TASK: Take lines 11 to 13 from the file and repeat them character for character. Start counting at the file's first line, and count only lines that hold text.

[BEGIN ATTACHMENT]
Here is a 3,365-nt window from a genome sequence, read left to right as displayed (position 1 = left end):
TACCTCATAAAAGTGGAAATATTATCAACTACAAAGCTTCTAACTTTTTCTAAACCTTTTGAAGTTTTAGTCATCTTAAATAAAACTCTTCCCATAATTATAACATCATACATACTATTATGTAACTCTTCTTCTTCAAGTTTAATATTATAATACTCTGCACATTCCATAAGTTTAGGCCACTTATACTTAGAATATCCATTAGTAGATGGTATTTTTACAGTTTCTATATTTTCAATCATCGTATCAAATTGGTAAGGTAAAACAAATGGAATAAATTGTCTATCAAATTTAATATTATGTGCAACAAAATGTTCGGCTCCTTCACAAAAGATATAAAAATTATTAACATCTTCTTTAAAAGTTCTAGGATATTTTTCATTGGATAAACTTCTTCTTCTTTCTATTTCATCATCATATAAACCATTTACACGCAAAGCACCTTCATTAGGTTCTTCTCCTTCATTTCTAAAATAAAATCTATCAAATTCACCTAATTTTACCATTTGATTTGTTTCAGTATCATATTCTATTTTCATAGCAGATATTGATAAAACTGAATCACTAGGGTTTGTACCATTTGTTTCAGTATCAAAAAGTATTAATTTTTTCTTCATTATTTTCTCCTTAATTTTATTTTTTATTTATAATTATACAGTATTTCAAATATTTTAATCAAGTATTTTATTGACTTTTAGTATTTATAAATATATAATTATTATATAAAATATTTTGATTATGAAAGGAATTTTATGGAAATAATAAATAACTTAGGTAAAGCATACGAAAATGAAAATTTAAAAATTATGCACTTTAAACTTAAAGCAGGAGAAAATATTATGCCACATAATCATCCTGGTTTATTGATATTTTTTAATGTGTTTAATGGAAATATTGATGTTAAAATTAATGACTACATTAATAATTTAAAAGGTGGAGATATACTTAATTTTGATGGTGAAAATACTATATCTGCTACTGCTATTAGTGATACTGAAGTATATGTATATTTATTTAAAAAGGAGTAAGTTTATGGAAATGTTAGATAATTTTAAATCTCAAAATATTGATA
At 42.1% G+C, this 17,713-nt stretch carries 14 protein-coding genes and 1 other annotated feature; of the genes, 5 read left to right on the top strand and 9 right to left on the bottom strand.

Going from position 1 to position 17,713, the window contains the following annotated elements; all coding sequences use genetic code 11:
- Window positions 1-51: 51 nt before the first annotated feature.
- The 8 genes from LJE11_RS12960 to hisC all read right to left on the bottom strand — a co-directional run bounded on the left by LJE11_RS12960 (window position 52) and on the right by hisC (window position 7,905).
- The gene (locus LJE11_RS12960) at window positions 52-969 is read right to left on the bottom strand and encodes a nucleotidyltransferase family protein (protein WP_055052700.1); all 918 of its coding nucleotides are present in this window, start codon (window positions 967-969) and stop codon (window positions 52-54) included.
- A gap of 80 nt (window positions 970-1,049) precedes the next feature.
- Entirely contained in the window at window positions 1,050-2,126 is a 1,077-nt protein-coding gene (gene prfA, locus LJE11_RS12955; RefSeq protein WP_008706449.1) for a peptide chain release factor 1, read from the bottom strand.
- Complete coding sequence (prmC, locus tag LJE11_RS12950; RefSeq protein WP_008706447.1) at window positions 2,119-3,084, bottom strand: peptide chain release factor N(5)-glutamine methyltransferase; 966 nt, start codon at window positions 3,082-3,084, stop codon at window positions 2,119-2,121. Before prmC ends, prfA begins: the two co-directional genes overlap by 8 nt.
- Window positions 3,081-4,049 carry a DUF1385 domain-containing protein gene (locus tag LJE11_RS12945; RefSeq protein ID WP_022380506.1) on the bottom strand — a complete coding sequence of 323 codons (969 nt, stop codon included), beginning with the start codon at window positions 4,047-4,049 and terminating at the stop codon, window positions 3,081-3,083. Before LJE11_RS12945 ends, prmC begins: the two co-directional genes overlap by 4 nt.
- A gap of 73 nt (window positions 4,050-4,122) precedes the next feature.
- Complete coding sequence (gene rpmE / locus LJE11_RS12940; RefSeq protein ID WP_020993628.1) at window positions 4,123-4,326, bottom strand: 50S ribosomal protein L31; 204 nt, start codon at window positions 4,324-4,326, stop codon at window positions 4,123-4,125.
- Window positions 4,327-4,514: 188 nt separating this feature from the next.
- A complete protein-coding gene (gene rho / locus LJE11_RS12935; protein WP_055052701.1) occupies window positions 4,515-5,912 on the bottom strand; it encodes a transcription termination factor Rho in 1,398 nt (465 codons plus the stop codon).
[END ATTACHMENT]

- Window positions 3,081-4,049 carry a DUF1385 domain-containing protein gene (locus tag LJE11_RS12945; RefSeq protein ID WP_022380506.1) on the bottom strand — a complete coding sequence of 323 codons (969 nt, stop codon included), beginning with the start codon at window positions 4,047-4,049 and terminating at the stop codon, window positions 3,081-3,083. Before LJE11_RS12945 ends, prmC begins: the two co-directional genes overlap by 4 nt.
- A gap of 73 nt (window positions 4,050-4,122) precedes the next feature.
- Complete coding sequence (gene rpmE / locus LJE11_RS12940; RefSeq protein ID WP_020993628.1) at window positions 4,123-4,326, bottom strand: 50S ribosomal protein L31; 204 nt, start codon at window positions 4,324-4,326, stop codon at window positions 4,123-4,125.